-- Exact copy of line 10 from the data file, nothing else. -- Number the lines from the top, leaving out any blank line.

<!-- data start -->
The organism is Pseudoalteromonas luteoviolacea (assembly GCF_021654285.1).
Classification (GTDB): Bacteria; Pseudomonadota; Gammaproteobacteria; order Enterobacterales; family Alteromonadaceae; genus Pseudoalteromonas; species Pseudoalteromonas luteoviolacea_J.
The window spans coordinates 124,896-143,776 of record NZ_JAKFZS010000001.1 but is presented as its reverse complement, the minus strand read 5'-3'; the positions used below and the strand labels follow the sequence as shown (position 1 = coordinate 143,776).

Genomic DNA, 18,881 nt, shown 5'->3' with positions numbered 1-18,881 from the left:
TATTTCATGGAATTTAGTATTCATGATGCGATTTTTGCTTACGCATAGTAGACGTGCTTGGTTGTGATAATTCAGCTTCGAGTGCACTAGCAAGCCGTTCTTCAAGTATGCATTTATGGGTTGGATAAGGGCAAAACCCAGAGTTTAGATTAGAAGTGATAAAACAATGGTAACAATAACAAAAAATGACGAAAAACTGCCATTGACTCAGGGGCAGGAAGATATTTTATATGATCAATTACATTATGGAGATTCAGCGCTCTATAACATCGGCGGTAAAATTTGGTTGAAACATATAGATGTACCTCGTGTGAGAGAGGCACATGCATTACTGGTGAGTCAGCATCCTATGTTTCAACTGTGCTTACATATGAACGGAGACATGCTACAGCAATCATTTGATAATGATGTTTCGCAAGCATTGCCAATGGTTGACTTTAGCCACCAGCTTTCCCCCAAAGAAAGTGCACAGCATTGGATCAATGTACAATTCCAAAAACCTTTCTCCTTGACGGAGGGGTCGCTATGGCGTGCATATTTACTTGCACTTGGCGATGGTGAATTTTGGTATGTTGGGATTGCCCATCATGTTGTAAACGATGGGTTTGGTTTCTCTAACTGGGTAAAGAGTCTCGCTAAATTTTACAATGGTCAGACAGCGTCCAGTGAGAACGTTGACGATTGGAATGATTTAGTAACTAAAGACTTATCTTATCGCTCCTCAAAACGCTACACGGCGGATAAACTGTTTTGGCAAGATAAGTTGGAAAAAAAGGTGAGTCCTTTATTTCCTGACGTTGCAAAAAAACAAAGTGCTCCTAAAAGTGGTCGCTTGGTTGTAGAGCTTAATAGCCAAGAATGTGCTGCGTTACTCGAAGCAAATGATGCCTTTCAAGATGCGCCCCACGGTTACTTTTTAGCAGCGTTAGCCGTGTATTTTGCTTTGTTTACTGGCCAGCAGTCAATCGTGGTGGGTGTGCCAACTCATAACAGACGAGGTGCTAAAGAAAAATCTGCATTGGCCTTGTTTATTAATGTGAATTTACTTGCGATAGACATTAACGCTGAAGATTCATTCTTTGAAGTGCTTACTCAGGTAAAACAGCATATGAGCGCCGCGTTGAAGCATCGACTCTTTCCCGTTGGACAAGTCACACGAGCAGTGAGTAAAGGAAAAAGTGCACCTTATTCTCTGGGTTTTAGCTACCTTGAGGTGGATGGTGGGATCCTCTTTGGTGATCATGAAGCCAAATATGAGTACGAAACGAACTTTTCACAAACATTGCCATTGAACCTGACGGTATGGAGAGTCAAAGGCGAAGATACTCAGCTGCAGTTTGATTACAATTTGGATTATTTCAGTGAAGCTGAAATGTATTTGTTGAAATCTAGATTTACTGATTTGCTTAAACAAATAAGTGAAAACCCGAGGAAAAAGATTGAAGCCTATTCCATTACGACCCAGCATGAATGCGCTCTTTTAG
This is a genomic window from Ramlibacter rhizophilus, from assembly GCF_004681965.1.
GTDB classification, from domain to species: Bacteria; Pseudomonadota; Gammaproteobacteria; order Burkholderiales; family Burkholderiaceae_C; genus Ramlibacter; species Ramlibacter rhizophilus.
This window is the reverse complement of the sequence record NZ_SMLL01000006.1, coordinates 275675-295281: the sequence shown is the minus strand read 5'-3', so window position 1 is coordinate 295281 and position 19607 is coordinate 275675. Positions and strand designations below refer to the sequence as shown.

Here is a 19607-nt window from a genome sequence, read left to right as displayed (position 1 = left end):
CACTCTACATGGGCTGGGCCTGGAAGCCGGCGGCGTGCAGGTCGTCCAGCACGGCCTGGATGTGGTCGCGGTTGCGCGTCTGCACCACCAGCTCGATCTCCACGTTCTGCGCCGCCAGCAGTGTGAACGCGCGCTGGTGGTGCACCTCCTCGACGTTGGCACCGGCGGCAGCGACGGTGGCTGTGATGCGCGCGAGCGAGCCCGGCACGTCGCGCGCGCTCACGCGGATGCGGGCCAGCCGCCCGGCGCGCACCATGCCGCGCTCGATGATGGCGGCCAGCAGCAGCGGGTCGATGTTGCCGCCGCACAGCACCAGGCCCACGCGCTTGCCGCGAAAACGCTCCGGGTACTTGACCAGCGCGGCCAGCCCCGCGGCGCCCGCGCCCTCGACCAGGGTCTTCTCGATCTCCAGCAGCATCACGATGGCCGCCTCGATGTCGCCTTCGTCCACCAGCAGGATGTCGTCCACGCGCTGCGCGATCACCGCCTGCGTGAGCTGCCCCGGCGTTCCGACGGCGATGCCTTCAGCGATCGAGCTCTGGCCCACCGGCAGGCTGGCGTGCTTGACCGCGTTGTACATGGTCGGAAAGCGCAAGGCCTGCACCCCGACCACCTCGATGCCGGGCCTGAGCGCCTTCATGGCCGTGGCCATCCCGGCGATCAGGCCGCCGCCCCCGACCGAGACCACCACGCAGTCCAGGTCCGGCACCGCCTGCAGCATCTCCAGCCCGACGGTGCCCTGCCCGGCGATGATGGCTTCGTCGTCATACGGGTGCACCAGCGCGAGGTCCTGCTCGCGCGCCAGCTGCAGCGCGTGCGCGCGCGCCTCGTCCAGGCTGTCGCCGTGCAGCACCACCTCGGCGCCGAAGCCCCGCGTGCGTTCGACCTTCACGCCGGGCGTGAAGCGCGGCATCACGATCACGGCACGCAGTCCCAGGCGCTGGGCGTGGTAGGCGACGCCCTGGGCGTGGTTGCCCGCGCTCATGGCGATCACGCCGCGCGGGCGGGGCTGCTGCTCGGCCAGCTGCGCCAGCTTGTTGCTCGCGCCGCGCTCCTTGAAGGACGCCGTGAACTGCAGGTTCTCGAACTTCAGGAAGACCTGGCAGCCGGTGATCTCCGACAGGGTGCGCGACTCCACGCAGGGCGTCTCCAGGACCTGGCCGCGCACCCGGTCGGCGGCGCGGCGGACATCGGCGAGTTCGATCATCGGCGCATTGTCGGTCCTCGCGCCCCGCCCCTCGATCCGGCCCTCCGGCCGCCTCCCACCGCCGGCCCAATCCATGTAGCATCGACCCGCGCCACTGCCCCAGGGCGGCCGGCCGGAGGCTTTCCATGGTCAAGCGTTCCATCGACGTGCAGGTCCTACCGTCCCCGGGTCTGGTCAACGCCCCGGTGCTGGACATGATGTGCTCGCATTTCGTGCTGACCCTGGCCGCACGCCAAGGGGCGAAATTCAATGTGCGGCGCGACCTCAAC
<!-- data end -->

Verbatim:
CACTCTACATGGGCTGGGCCTGGAAGCCGGCGGCGTGCAGGTCGTCCAGCACGGCCTGGATGTGGTCGCGGTTGCGCGTCTGCACCACCAGCTCGATCTCCACGTTCTGCGCCGCCAGCAGTGTGAACGCGCGCTGGTGGTGCACCTCCTCGACGTTGGCACCGGCGGCAGCGACGGTGGCTGTGATGCGCGCGAGCGAGCCCGGCACGTCGCGCGCGCTCACGCGGATGCGGGCCAGCCGCCCGGCGCGCACCATGCCGCGCTCGATGATGGCGGCCAGCAGCAGCGGGTCGATGTTGCCGCCGCACAGCACCAGGCCCACGCGCTTGCCGCGAAAACGCTCCGGGTACTTGACCAGCGCGGCCAGCCCCGCGGCGCCCGCGCCCTCGACCAGGGTCTTCTCGATCTCCAGCAGCATCACGATGGCCGCCTCGATGTCGCCTTCGTCCACCAGCAGGATGTCGTCCACGCGCTGCGCGATCACCGCCTGCGTGAGCTGCCCCGGCGTTCCGACGGCGATGCCTTCAGCGATCGAGCTCTGGCCCACCGGCAGGCTGGCGTGCTTGACCGCGTTGTACATGGTCGGAAAGCGCAAGGCCTGCACCCCGACCACCTCGATGCCGGGCCTGAGCGCCTTCATGGCCGTGGCCATCCCGGCGATCAGGCCGCCGCCCCCGACCGAGACCACCACGCAGTCCAGGTCCGGCACCGCCTGCAGCATCTCCAGCCCGACGGTGCCCTGCCCGGCGATGATGGCTTCGTCGTCATACGGGTGCACCAGCGCGAGGTCCTGCTCGCGCGCCAGCTGCAGCGCGTGCGCGCGCGCCTCGTCCAGGCTGTCGCCGTGCAGCACCACCTCGGCGCCGAAGCCCCGCGTGCGTTCGACCTTCACGCCGGGCGTGAAGCGCGGCATCACGATCACGGCACGCAGTCCCAGGCGCTGGGCGTGGTAGGCGACGCCCTGGGCGTGGTTGCCCGCGCTCATGGCGATCACGCCGCGCGGGCGGGGCTGCTGCTCGGCCAGCTGCGCCAGCTTGTTGCTCGCGCCGCGCTCCTTGAAGGACGCCGTGAACTGCAGGTTCTCGAACTTCAGGAAGACCTGGCAGCCGGTGATCTCCGACAGGGTGCGCGACTCCACGCAGGGCGTCTCCAGGACCTGGCCGCGCACCCGGTCGGCGGCGCGGCGGACATCGGCGAGTTCGATCATCGGCGCATTGTCGGTCCTCGCGCCCCGCCCCTCGATCCGGCCCTCCGGCCGCCTCCCACCGCCGGCCCAATCCATGTAGCATCGACCCGCGCCACTGCCCCAGGGCGGCCGGCCGGAGGCTTTCCATGGTCAAGCGTTCCATCGACGTGCAGGTCCTACCGTCCCCGGGTCTGGTCAACGCCCCGGTGCTGGACATGATGTGCTCGCATTTCGTGCTGACCCTGGCCGCACGCCAAGGGGCGAAATTCAATGTGCGGCGCGACCTCAAC